China’s New Art, Post-89


China’s New Art, Post-89
(Hong Kong, 1993) and China Avant-Garde (Berlin, 1993)
Art exhibitions
‘China’s New Art, Post-1989’, curated by Chang Tsong-zung and Li Xianting and co-presented by the Hong Kong Arts Centre, the Hong Kong City Hall and the Hong Kong Arts Festival Society in February 1993, was the first major survey exhibition of Chinese avant-garde art to take place outside of mainland China. It was originally conceived four years earlier when Chang met Li at the Beijing China Avant-Garde exhibition, but historical circumstances postponed its opening to 1993. Organized by Hanart T Z Gallery, the exhibition sought to sum up the cultural sensibilities emblematic of the avant-garde in the 1990s, contrasting the more exhilarating but less focused explorations of the 1980s with works done in the intervening years between 1989 and 1991 in the post-Tiananmen era. Underscoring the current of malaise, disillusionment and cynicism that had followed the New Wave movement of the mid 1980s, it emphasized art as a force that developed creative responses to sociocultural situations.
The exhibition adopted Li’s original terms Political Pop (zhengzhi popu) and Cynical Realism (Popi) and introduced four other categorical distinctions—‘Wounded Romantic Spirit’ (Ding Fang, Xia Xiaowan, Zhang Xiaogang); ‘Emotional Bondage’ (Zhang Peili, Cai Jin); ‘Endgame Art’ (Gu Wenda, Xu Bing); and ‘New Abstract Art’ (Shang Yang, Wang Chuan, Liu Ming, Ding Yi)—that were principally proposed by Chang and finalized in curatorial discussions. It featured fifty-one artists and some 200 works including paintings, mixed media installations and sculptures, with examples of Political Pop and Cynical Realism dominating and attracting instant attention abroad.
This highly successful exhibition subsequently travelled for five years, first in a reduced form and with a new title, ‘Mao Goes Pop’, to the Museum of Contemporary Art, Sydney, Australia, and the Melbourne Arts Festival. From 1994 to 1997, with the original title restored, a reduced exhibition travelled to the Vancouver Art Gallery, Canada, and five venues in the USA, organized by the American Federation of Art in New York.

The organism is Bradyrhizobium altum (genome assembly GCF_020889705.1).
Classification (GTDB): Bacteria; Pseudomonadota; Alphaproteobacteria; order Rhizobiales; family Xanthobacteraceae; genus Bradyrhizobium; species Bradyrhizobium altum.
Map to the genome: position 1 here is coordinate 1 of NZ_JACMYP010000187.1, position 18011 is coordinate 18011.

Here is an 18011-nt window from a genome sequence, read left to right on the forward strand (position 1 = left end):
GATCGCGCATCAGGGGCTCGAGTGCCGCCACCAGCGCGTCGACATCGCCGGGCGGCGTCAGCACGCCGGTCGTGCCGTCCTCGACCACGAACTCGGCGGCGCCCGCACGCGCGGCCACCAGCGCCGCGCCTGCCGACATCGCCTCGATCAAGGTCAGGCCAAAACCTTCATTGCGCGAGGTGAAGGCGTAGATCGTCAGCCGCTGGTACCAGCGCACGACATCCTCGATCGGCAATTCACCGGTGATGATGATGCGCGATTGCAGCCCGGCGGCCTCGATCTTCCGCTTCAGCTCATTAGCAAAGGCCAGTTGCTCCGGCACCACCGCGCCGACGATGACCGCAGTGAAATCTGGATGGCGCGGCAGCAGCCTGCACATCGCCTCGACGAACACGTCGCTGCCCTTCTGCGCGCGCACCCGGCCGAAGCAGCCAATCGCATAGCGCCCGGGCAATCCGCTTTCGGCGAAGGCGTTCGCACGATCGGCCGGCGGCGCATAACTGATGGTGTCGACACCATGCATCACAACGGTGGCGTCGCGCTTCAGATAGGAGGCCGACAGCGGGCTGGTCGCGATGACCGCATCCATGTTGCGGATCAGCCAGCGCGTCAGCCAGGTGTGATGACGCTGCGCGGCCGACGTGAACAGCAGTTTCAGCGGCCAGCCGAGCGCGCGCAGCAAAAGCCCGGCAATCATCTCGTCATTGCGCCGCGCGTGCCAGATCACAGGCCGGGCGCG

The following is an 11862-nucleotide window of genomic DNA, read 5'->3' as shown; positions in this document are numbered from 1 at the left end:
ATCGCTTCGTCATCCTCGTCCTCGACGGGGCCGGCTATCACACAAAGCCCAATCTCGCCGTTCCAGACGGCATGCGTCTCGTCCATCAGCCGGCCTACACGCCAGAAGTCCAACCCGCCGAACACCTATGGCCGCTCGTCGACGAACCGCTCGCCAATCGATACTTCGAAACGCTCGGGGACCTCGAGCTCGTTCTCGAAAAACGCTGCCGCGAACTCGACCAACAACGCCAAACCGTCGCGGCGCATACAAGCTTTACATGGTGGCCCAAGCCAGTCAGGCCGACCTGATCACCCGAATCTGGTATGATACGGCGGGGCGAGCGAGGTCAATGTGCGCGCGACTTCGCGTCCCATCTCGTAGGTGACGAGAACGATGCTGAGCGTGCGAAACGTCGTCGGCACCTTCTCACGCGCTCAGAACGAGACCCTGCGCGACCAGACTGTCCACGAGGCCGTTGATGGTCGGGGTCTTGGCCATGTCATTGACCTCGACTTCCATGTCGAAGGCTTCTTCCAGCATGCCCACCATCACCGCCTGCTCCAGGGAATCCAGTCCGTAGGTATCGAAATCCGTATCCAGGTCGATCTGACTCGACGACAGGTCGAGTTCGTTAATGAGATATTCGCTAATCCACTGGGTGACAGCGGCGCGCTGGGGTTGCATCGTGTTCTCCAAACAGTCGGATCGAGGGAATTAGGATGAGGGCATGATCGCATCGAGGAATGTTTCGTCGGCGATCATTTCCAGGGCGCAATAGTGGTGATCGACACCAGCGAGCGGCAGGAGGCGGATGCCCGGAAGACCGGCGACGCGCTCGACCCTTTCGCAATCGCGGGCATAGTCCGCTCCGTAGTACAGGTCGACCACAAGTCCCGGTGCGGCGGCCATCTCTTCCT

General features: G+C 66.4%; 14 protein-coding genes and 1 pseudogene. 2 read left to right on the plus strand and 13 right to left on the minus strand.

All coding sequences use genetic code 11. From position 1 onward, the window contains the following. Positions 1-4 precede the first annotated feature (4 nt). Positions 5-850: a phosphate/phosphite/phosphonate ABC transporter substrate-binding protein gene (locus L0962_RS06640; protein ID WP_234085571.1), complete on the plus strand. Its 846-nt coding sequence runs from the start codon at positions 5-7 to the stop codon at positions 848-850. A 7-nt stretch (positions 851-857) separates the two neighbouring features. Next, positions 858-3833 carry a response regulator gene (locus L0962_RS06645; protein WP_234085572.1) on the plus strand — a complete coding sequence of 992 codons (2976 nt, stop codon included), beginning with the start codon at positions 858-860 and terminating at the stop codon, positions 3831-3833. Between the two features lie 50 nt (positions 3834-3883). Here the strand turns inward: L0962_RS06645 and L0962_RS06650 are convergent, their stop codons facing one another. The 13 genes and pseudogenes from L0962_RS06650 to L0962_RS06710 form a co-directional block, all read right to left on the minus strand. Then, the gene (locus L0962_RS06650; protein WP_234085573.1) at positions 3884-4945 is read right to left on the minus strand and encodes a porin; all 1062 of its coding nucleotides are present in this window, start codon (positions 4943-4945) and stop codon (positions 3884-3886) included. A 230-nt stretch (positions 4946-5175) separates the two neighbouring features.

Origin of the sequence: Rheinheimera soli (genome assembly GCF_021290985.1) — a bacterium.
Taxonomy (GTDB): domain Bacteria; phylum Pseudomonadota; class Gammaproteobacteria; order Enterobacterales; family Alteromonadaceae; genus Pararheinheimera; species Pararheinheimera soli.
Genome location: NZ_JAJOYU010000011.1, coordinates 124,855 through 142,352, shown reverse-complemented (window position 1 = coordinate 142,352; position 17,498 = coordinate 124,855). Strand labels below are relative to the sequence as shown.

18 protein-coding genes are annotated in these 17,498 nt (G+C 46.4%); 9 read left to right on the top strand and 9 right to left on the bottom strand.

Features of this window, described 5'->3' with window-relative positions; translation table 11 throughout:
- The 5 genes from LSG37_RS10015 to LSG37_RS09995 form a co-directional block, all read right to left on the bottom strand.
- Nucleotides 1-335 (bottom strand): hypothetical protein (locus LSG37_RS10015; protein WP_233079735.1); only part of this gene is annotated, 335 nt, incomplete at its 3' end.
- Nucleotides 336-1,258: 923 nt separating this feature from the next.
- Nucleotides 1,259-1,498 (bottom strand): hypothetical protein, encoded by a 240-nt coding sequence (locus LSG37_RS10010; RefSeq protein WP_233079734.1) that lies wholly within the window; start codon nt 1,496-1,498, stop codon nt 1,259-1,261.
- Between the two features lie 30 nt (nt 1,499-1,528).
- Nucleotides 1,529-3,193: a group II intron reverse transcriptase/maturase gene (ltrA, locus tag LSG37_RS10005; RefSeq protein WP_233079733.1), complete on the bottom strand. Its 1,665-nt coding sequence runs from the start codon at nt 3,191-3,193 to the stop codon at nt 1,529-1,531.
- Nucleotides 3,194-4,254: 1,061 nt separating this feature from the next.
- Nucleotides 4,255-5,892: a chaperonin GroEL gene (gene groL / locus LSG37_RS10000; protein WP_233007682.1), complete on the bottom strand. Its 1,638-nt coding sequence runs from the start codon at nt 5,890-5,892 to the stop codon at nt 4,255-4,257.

‘China Avant-Garde’, a similar retrospective exhibition organized by Hans van Djik, Jochen Noth and Andreas Schmid for the Haus der Kulturen der Welt in Berlin (January 1993), brought the existence of Chinese avant-garde art to the attention of European audiences. Consisting of cinema, music, theatre, poetry and visual arts (sixteen avant-garde artists were featured), this exhibition attempted to relate Chinese experimental art since the late 1970s to other avant-garde movements in contemporary Chinese culture. It subsequently toured Rotterdam and Odense, and was reshaped to focus more on installation art for the Museum of Modern Art in Oxford.
Both ‘China’s New Art, Post-1989' and ‘China Avant-Garde’ were pivotal in creating public awareness of Chinese experimental art and helped its post-1989 revival. They also created immediate discourses exposing the prevalent tendency of Western institutions to stress the dissident aspect of such art. The circulation of substantial, multiauthored catalogues further enhanced the reach and reading of both these exhibitions.
See also: art exhibitions (experimental, 1980s)
Doran, Valerie, C. (ed.) (1993). China’s New Art, Post-1989, with a Retrospective from 1979 to 1989. (exhibition catalogue). Hong Kong: Hanart T Z Gallery. (Reprinted in 2001 by Asia Art Archive, Hong Kong).
Noth, Jochen, Pöhlmann, Wolfger and Reschke, Kai (eds) (1994). China Avant-Garde: Counter-Currents in Art and Culture. (exhibition catalogue). Berlin and Hong Kong: Haus der Kulturen der Welt and Oxford University Press.
ALICE MING WAI JIM

Encyclopedia of contemporary Chinese culture. . 2011.

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